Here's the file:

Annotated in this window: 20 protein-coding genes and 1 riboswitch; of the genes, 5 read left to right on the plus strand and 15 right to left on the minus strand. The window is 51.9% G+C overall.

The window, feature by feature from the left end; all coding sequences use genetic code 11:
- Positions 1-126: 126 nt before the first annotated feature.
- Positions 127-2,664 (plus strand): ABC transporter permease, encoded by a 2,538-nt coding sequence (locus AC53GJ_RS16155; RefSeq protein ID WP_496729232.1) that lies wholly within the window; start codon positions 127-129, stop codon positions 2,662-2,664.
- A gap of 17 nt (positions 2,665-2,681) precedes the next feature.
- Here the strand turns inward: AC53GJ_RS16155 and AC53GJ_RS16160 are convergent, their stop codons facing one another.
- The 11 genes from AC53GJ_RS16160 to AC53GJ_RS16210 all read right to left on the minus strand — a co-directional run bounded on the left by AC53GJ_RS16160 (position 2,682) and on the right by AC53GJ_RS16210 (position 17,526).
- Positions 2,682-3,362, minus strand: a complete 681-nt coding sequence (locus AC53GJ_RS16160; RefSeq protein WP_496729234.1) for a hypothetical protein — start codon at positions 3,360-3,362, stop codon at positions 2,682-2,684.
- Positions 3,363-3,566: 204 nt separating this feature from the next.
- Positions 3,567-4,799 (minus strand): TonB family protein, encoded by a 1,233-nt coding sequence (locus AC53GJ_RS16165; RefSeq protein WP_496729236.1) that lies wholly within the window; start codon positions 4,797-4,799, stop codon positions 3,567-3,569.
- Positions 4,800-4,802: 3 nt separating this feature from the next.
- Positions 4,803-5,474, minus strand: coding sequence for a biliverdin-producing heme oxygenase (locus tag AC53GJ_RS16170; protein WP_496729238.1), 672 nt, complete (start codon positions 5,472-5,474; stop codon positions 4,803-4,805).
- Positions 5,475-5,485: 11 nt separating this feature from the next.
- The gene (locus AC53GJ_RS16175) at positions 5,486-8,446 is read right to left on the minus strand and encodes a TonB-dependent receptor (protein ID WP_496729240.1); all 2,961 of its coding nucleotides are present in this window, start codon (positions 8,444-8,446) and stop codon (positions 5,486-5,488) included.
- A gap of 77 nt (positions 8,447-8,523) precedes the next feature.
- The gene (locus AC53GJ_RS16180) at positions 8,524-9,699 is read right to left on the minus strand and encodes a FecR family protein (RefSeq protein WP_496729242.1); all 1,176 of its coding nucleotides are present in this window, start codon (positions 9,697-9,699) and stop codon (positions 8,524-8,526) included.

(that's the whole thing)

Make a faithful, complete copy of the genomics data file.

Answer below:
Annotated in this window: 20 protein-coding genes and 1 riboswitch; of the genes, 5 read left to right on the plus strand and 15 right to left on the minus strand. The window is 51.9% G+C overall.

The window, feature by feature from the left end; all coding sequences use genetic code 11:
- Positions 1-126: 126 nt before the first annotated feature.
- Positions 127-2,664 (plus strand): ABC transporter permease, encoded by a 2,538-nt coding sequence (locus AC53GJ_RS16155; RefSeq protein ID WP_496729232.1) that lies wholly within the window; start codon positions 127-129, stop codon positions 2,662-2,664.
- A gap of 17 nt (positions 2,665-2,681) precedes the next feature.
- Here the strand turns inward: AC53GJ_RS16155 and AC53GJ_RS16160 are convergent, their stop codons facing one another.
- The 11 genes from AC53GJ_RS16160 to AC53GJ_RS16210 all read right to left on the minus strand — a co-directional run bounded on the left by AC53GJ_RS16160 (position 2,682) and on the right by AC53GJ_RS16210 (position 17,526).
- Positions 2,682-3,362, minus strand: a complete 681-nt coding sequence (locus AC53GJ_RS16160; RefSeq protein WP_496729234.1) for a hypothetical protein — start codon at positions 3,360-3,362, stop codon at positions 2,682-2,684.
- Positions 3,363-3,566: 204 nt separating this feature from the next.
- Positions 3,567-4,799 (minus strand): TonB family protein, encoded by a 1,233-nt coding sequence (locus AC53GJ_RS16165; RefSeq protein WP_496729236.1) that lies wholly within the window; start codon positions 4,797-4,799, stop codon positions 3,567-3,569.
- Positions 4,800-4,802: 3 nt separating this feature from the next.
- Positions 4,803-5,474, minus strand: coding sequence for a biliverdin-producing heme oxygenase (locus tag AC53GJ_RS16170; protein WP_496729238.1), 672 nt, complete (start codon positions 5,472-5,474; stop codon positions 4,803-4,805).
- Positions 5,475-5,485: 11 nt separating this feature from the next.
- The gene (locus AC53GJ_RS16175) at positions 5,486-8,446 is read right to left on the minus strand and encodes a TonB-dependent receptor (protein ID WP_496729240.1); all 2,961 of its coding nucleotides are present in this window, start codon (positions 8,444-8,446) and stop codon (positions 5,486-5,488) included.
- A gap of 77 nt (positions 8,447-8,523) precedes the next feature.
- The gene (locus AC53GJ_RS16180) at positions 8,524-9,699 is read right to left on the minus strand and encodes a FecR family protein (RefSeq protein WP_496729242.1); all 1,176 of its coding nucleotides are present in this window, start codon (positions 9,697-9,699) and stop codon (positions 8,524-8,526) included.